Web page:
Getting There: Barriers and Facilitators to Transportation Access in Underserved Communities
Advances in Information and Communication Technologies (ICTs) offer new opportunities for addressing transportation needs; however, past research suggests that opportunities are not equally shared by millions of low-income Americans. We draw from four empirical studies and two case studies to contribute descrip- tions of the 11 everyday transportation models currently used by residents of low-income and underserved communities to enhance their access to health-enhancing resources. These models fell into personal, pri- vate, public, and interpersonal categories. We contribute insights regarding the following barriers and fa- cilitators associated with these models: (1) affordability; (2) individual capabilities; (3) interpersonal trust, care and/or reciprocity; (4) trust in technology; (5) service availability/eligibility; (6) spatial and temporal matches; (7) match between transportation mode and physical needs; (8) service reliability and quality; and (9) infrastructure access. To address these barriers and build on these facilitators, we contribute six supportive policy and design principles. Operationalizing these principles, we propose four new ICT-enhanced models: (1) smart jitneys; (2) generalized, favor-based models; (3) expanded resource pooling; and (4) transportation clubs. The focus of these models on socio-technical integration with current capabilities and resources holds promise for enhancing access to jobs, food, and health care for residents of low-income communities.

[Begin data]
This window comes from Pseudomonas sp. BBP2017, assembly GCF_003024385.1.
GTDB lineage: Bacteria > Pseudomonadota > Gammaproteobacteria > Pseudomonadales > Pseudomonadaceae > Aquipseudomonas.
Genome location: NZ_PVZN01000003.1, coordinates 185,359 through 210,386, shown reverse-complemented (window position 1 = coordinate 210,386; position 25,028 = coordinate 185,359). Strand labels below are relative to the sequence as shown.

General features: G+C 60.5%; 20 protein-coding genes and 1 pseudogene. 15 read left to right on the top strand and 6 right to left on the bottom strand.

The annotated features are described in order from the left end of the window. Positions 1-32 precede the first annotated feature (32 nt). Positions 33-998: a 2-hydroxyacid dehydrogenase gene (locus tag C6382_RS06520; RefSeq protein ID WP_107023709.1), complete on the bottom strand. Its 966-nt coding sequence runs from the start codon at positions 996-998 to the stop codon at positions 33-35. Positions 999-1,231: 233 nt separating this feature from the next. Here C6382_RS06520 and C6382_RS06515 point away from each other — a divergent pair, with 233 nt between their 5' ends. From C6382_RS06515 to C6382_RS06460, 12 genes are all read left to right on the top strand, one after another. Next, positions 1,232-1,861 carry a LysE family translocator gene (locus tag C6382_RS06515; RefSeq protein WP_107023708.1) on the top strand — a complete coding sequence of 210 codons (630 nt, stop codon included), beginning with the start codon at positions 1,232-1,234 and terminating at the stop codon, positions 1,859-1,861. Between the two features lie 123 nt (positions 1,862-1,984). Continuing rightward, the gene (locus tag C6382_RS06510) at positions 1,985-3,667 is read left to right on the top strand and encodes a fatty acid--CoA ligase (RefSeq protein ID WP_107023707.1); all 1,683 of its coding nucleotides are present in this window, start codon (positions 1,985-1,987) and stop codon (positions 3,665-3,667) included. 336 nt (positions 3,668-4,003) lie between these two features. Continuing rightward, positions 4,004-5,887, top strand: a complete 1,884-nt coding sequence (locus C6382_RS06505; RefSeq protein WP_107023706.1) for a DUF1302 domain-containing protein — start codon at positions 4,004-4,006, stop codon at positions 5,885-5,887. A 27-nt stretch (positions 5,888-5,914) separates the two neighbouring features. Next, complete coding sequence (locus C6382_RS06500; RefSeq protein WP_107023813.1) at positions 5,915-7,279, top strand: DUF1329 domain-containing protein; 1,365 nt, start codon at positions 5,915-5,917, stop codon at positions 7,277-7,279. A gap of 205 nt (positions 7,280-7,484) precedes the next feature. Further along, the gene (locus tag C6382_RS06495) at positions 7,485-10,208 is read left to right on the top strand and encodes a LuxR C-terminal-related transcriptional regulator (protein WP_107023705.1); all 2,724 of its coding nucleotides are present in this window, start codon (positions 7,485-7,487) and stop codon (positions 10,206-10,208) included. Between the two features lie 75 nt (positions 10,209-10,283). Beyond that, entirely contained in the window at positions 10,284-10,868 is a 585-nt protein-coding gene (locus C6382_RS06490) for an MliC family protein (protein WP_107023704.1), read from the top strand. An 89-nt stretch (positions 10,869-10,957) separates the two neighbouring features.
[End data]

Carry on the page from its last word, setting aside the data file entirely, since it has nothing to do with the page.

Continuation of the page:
Source: University of Michigan (2018). Getting There: Barriers and Facilitators to Transportation Access in Underserved Communities.